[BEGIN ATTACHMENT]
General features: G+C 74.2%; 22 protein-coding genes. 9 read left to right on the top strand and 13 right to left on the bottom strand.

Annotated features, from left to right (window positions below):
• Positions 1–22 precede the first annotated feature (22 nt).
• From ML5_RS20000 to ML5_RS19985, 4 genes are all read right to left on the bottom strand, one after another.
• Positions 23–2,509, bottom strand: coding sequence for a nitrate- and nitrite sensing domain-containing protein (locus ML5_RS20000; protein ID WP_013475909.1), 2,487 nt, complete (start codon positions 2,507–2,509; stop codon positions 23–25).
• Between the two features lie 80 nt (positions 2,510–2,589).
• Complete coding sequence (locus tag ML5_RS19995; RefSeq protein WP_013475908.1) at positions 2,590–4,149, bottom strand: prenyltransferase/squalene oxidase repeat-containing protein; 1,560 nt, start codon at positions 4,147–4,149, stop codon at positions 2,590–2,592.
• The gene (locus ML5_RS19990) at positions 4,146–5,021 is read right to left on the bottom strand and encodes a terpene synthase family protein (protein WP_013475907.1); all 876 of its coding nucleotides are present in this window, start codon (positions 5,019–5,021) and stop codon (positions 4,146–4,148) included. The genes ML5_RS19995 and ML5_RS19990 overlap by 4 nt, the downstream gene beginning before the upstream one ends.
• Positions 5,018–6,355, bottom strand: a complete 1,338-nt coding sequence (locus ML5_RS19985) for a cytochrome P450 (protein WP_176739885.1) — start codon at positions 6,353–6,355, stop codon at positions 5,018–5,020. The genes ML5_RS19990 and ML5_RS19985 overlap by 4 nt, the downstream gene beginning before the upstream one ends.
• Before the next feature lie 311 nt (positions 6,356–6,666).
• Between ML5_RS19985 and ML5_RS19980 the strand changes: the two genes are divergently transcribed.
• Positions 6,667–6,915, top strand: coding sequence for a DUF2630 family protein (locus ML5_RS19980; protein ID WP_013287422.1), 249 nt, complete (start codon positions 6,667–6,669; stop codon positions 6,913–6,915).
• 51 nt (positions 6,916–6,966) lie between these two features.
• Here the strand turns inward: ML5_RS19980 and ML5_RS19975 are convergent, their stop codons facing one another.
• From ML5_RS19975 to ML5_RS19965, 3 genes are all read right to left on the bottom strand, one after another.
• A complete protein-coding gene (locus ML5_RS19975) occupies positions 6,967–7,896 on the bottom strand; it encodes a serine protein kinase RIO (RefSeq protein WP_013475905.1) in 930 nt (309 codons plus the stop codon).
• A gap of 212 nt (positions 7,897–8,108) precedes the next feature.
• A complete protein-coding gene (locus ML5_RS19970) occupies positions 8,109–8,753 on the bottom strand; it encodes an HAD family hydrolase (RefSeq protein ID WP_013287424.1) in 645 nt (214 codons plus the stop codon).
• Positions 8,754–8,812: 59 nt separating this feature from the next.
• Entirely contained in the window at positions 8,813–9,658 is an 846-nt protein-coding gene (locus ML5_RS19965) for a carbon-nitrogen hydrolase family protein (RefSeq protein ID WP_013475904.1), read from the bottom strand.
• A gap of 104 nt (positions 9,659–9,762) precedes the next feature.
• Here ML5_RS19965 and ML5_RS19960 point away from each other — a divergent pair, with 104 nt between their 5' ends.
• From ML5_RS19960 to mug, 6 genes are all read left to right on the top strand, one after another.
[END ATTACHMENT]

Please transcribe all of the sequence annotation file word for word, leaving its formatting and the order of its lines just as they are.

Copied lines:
General features: G+C 74.2%; 22 protein-coding genes. 9 read left to right on the top strand and 13 right to left on the bottom strand.

Annotated features, from left to right (window positions below):
• Positions 1–22 precede the first annotated feature (22 nt).
• From ML5_RS20000 to ML5_RS19985, 4 genes are all read right to left on the bottom strand, one after another.
• Positions 23–2,509, bottom strand: coding sequence for a nitrate- and nitrite sensing domain-containing protein (locus ML5_RS20000; protein ID WP_013475909.1), 2,487 nt, complete (start codon positions 2,507–2,509; stop codon positions 23–25).
• Between the two features lie 80 nt (positions 2,510–2,589).
• Complete coding sequence (locus tag ML5_RS19995; RefSeq protein WP_013475908.1) at positions 2,590–4,149, bottom strand: prenyltransferase/squalene oxidase repeat-containing protein; 1,560 nt, start codon at positions 4,147–4,149, stop codon at positions 2,590–2,592.
• The gene (locus ML5_RS19990) at positions 4,146–5,021 is read right to left on the bottom strand and encodes a terpene synthase family protein (protein WP_013475907.1); all 876 of its coding nucleotides are present in this window, start codon (positions 5,019–5,021) and stop codon (positions 4,146–4,148) included. The genes ML5_RS19995 and ML5_RS19990 overlap by 4 nt, the downstream gene beginning before the upstream one ends.
• Positions 5,018–6,355, bottom strand: a complete 1,338-nt coding sequence (locus ML5_RS19985) for a cytochrome P450 (protein WP_176739885.1) — start codon at positions 6,353–6,355, stop codon at positions 5,018–5,020. The genes ML5_RS19990 and ML5_RS19985 overlap by 4 nt, the downstream gene beginning before the upstream one ends.
• Before the next feature lie 311 nt (positions 6,356–6,666).
• Between ML5_RS19985 and ML5_RS19980 the strand changes: the two genes are divergently transcribed.
• Positions 6,667–6,915, top strand: coding sequence for a DUF2630 family protein (locus ML5_RS19980; protein ID WP_013287422.1), 249 nt, complete (start codon positions 6,667–6,669; stop codon positions 6,913–6,915).
• 51 nt (positions 6,916–6,966) lie between these two features.
• Here the strand turns inward: ML5_RS19980 and ML5_RS19975 are convergent, their stop codons facing one another.
• From ML5_RS19975 to ML5_RS19965, 3 genes are all read right to left on the bottom strand, one after another.
• A complete protein-coding gene (locus ML5_RS19975) occupies positions 6,967–7,896 on the bottom strand; it encodes a serine protein kinase RIO (RefSeq protein WP_013475905.1) in 930 nt (309 codons plus the stop codon).
• A gap of 212 nt (positions 7,897–8,108) precedes the next feature.
• A complete protein-coding gene (locus ML5_RS19970) occupies positions 8,109–8,753 on the bottom strand; it encodes an HAD family hydrolase (RefSeq protein ID WP_013287424.1) in 645 nt (214 codons plus the stop codon).
• Positions 8,754–8,812: 59 nt separating this feature from the next.
• Entirely contained in the window at positions 8,813–9,658 is an 846-nt protein-coding gene (locus ML5_RS19965) for a carbon-nitrogen hydrolase family protein (RefSeq protein ID WP_013475904.1), read from the bottom strand.
• A gap of 104 nt (positions 9,659–9,762) precedes the next feature.
• Here ML5_RS19965 and ML5_RS19960 point away from each other — a divergent pair, with 104 nt between their 5' ends.
• From ML5_RS19960 to mug, 6 genes are all read left to right on the top strand, one after another.